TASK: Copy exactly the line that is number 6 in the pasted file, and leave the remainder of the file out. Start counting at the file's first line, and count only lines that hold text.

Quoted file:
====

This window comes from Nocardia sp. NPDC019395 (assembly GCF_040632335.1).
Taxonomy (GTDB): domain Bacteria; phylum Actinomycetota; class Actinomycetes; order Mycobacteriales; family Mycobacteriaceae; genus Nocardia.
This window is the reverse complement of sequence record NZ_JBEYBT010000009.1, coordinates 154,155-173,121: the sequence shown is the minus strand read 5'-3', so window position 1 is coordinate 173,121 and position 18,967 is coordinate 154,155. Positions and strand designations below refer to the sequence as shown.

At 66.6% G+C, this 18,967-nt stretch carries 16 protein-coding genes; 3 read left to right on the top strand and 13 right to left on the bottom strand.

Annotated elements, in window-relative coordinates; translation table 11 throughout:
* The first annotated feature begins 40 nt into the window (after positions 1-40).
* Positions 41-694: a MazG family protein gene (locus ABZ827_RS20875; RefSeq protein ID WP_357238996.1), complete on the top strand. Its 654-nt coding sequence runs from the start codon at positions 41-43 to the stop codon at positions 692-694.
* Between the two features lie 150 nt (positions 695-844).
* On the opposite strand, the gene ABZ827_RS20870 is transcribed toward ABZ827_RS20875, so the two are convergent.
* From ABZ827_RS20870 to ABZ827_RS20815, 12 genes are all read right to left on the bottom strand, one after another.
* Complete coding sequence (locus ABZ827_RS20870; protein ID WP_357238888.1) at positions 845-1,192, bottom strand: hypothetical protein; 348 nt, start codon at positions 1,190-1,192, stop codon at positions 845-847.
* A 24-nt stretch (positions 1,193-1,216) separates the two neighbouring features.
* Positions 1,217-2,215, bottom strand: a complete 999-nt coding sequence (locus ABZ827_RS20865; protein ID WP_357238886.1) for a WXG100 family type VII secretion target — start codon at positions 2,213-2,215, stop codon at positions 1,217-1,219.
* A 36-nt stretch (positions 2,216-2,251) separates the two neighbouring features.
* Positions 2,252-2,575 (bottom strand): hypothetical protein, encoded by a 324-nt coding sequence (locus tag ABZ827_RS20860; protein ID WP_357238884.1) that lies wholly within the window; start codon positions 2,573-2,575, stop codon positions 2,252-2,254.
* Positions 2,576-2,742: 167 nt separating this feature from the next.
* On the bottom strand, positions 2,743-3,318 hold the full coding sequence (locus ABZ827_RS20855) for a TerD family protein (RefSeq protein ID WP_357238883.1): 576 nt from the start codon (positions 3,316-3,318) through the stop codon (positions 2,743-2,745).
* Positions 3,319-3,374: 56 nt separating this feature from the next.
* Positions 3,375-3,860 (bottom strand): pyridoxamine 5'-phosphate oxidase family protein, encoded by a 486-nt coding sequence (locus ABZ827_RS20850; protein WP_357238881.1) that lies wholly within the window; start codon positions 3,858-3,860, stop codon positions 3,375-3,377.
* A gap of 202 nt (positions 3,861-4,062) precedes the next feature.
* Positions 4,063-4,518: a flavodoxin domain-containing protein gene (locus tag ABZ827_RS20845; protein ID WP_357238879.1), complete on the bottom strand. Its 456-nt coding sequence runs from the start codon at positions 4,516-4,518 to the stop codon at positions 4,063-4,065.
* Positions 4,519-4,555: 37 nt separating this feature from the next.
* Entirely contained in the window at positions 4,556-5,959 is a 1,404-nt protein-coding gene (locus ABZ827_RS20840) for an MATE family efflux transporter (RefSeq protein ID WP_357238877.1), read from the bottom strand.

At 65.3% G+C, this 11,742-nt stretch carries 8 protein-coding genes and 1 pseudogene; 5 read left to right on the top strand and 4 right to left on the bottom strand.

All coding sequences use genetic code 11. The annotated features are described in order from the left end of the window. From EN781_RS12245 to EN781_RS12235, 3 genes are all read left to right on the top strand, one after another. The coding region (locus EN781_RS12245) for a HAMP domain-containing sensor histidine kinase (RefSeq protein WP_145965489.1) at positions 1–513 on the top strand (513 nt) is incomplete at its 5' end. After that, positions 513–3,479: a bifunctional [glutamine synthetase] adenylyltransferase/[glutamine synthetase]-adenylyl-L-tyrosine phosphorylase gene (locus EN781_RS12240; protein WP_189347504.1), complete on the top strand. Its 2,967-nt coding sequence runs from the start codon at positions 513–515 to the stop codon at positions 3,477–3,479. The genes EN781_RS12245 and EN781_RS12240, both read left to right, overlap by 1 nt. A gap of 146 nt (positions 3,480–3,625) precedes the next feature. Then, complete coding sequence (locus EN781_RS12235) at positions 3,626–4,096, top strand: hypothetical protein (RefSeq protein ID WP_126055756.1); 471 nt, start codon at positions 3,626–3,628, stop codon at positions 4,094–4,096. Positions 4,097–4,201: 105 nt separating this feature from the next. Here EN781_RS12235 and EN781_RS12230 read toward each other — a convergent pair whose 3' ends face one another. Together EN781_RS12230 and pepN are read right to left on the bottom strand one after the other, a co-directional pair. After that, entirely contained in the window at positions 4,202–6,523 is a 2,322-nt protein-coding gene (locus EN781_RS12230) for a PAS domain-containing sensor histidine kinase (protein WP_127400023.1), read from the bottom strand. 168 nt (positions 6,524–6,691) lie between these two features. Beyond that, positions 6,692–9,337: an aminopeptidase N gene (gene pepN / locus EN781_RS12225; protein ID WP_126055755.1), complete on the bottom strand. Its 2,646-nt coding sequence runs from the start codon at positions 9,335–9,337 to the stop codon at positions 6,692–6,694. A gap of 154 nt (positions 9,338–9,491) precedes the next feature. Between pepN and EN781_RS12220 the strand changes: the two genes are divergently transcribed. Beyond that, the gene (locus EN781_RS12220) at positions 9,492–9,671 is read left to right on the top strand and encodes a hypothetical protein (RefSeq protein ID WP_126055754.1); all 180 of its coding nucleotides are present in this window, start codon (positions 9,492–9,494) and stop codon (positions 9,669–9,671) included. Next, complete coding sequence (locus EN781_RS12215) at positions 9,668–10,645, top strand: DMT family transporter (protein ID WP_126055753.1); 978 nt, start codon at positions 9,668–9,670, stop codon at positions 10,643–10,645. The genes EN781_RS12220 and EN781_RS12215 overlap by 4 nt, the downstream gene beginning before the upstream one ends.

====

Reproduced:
* The first annotated feature begins 40 nt into the window (after positions 1-40).